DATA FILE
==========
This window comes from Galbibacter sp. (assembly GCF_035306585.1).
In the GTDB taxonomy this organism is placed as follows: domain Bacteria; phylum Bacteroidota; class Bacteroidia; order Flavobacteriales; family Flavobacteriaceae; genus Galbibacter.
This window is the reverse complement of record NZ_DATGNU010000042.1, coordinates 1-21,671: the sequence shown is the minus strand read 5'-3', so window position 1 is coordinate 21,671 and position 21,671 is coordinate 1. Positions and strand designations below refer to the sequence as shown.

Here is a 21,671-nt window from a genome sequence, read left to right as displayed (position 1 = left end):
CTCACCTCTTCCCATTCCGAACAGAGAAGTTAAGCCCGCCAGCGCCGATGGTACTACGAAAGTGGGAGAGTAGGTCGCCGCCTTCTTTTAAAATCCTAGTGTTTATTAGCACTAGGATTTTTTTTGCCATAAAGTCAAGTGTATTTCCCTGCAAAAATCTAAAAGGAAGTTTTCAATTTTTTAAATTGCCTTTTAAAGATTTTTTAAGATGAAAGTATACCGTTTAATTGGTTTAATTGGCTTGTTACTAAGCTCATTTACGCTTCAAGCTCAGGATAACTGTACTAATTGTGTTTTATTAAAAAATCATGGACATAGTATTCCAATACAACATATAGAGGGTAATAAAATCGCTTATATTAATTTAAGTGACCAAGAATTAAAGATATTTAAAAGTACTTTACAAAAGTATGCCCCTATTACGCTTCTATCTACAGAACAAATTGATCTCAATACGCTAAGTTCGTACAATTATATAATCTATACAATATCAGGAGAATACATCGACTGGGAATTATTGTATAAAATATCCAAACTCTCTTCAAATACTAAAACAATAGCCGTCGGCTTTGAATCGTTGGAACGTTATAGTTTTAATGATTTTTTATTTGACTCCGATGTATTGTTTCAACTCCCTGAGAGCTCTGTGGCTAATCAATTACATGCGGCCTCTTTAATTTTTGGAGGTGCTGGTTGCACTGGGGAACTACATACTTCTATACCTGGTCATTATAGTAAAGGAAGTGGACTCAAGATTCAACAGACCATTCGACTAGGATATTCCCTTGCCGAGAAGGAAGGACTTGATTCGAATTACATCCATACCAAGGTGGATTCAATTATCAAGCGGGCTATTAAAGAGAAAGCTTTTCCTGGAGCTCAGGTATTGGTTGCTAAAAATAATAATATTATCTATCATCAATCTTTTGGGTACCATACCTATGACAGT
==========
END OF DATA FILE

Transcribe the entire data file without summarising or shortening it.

This window comes from Galbibacter sp. (assembly GCF_035306585.1).
In the GTDB taxonomy this organism is placed as follows: domain Bacteria; phylum Bacteroidota; class Bacteroidia; order Flavobacteriales; family Flavobacteriaceae; genus Galbibacter.
This window is the reverse complement of record NZ_DATGNU010000042.1, coordinates 1-21,671: the sequence shown is the minus strand read 5'-3', so window position 1 is coordinate 21,671 and position 21,671 is coordinate 1. Positions and strand designations below refer to the sequence as shown.

Here is a 21,671-nt window from a genome sequence, read left to right as displayed (position 1 = left end):
CTCACCTCTTCCCATTCCGAACAGAGAAGTTAAGCCCGCCAGCGCCGATGGTACTACGAAAGTGGGAGAGTAGGTCGCCGCCTTCTTTTAAAATCCTAGTGTTTATTAGCACTAGGATTTTTTTTGCCATAAAGTCAAGTGTATTTCCCTGCAAAAATCTAAAAGGAAGTTTTCAATTTTTTAAATTGCCTTTTAAAGATTTTTTAAGATGAAAGTATACCGTTTAATTGGTTTAATTGGCTTGTTACTAAGCTCATTTACGCTTCAAGCTCAGGATAACTGTACTAATTGTGTTTTATTAAAAAATCATGGACATAGTATTCCAATACAACATATAGAGGGTAATAAAATCGCTTATATTAATTTAAGTGACCAAGAATTAAAGATATTTAAAAGTACTTTACAAAAGTATGCCCCTATTACGCTTCTATCTACAGAACAAATTGATCTCAATACGCTAAGTTCGTACAATTATATAATCTATACAATATCAGGAGAATACATCGACTGGGAATTATTGTATAAAATATCCAAACTCTCTTCAAATACTAAAACAATAGCCGTCGGCTTTGAATCGTTGGAACGTTATAGTTTTAATGATTTTTTATTTGACTCCGATGTATTGTTTCAACTCCCTGAGAGCTCTGTGGCTAATCAATTACATGCGGCCTCTTTAATTTTTGGAGGTGCTGGTTGCACTGGGGAACTACATACTTCTATACCTGGTCATTATAGTAAAGGAAGTGGACTCAAGATTCAACAGACCATTCGACTAGGATATTCCCTTGCCGAGAAGGAAGGACTTGATTCGAATTACATCCATACCAAGGTGGATTCAATTATCAAGCGGGCTATTAAAGAGAAAGCTTTTCCTGGAGCTCAGGTATTGGTTGCTAAAAATAATAATATTATCTATCATCAATCTTTTGGGTACCATACCTATGACAGT